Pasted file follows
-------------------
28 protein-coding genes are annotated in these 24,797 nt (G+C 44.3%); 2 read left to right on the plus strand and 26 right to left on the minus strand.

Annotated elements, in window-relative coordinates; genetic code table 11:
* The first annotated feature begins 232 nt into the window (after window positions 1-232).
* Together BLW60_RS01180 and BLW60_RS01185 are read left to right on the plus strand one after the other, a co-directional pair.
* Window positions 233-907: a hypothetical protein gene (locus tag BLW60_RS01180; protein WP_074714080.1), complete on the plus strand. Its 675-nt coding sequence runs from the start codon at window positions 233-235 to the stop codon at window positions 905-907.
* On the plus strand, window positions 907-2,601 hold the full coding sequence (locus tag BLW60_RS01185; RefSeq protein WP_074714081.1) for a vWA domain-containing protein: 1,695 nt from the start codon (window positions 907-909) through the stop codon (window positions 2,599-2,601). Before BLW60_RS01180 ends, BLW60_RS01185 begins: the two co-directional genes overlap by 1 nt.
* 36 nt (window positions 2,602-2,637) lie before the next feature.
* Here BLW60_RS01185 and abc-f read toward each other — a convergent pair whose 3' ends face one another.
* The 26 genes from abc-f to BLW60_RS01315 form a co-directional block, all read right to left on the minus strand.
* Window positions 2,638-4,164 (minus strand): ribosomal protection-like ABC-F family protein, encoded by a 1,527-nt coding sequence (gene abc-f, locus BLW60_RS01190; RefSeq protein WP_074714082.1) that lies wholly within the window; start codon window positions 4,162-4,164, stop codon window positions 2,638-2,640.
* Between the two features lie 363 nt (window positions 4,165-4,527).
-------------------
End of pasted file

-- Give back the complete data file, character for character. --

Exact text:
28 protein-coding genes are annotated in these 24,797 nt (G+C 44.3%); 2 read left to right on the plus strand and 26 right to left on the minus strand.

Annotated elements, in window-relative coordinates; genetic code table 11:
* The first annotated feature begins 232 nt into the window (after window positions 1-232).
* Together BLW60_RS01180 and BLW60_RS01185 are read left to right on the plus strand one after the other, a co-directional pair.
* Window positions 233-907: a hypothetical protein gene (locus tag BLW60_RS01180; protein WP_074714080.1), complete on the plus strand. Its 675-nt coding sequence runs from the start codon at window positions 233-235 to the stop codon at window positions 905-907.
* On the plus strand, window positions 907-2,601 hold the full coding sequence (locus tag BLW60_RS01185; RefSeq protein WP_074714081.1) for a vWA domain-containing protein: 1,695 nt from the start codon (window positions 907-909) through the stop codon (window positions 2,599-2,601). Before BLW60_RS01180 ends, BLW60_RS01185 begins: the two co-directional genes overlap by 1 nt.
* 36 nt (window positions 2,602-2,637) lie before the next feature.
* Here BLW60_RS01185 and abc-f read toward each other — a convergent pair whose 3' ends face one another.
* The 26 genes from abc-f to BLW60_RS01315 form a co-directional block, all read right to left on the minus strand.
* Window positions 2,638-4,164 (minus strand): ribosomal protection-like ABC-F family protein, encoded by a 1,527-nt coding sequence (gene abc-f, locus BLW60_RS01190; RefSeq protein WP_074714082.1) that lies wholly within the window; start codon window positions 4,162-4,164, stop codon window positions 2,638-2,640.
* Between the two features lie 363 nt (window positions 4,165-4,527).